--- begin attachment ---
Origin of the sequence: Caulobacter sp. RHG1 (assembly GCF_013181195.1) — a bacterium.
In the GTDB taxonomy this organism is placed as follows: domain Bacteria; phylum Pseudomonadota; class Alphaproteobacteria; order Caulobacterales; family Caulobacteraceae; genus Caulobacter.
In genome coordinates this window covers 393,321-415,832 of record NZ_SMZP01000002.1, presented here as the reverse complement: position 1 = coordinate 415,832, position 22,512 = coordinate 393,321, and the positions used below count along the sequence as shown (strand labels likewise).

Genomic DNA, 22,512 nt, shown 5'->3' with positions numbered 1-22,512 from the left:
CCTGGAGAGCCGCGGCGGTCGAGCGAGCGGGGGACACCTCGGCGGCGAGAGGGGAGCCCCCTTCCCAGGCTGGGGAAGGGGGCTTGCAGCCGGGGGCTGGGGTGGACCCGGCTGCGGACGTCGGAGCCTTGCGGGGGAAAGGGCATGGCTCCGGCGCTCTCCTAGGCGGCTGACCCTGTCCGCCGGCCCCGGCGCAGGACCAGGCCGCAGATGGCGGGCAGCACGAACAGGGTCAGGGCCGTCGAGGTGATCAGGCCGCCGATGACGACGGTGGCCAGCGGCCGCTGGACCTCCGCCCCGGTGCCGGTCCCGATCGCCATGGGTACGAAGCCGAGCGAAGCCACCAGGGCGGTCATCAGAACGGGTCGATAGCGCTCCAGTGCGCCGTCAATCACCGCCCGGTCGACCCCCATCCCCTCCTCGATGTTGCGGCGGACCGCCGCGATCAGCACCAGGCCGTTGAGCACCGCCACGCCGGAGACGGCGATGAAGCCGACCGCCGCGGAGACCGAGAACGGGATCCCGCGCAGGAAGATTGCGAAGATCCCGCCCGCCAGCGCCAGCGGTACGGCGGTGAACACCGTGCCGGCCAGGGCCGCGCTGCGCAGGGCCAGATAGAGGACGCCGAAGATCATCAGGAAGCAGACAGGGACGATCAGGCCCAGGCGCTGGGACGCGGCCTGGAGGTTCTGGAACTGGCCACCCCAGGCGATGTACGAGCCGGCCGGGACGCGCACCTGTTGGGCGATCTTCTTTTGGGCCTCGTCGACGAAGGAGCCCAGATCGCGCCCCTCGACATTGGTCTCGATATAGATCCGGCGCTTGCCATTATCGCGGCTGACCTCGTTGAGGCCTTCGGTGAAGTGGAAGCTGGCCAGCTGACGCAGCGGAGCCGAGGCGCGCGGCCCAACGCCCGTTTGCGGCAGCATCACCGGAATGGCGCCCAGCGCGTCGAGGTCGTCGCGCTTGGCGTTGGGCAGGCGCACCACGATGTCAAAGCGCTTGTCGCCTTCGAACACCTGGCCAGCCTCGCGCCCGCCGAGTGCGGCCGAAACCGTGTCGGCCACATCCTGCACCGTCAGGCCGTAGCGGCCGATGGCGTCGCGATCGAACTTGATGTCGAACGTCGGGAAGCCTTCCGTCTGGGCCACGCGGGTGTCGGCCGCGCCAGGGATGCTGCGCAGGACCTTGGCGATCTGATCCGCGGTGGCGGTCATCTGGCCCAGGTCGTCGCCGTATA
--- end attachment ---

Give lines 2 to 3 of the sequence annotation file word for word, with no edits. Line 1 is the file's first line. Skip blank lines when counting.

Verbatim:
In the GTDB taxonomy this organism is placed as follows: domain Bacteria; phylum Pseudomonadota; class Alphaproteobacteria; order Caulobacterales; family Caulobacteraceae; genus Caulobacter.
In genome coordinates this window covers 393,321-415,832 of record NZ_SMZP01000002.1, presented here as the reverse complement: position 1 = coordinate 415,832, position 22,512 = coordinate 393,321, and the positions used below count along the sequence as shown (strand labels likewise).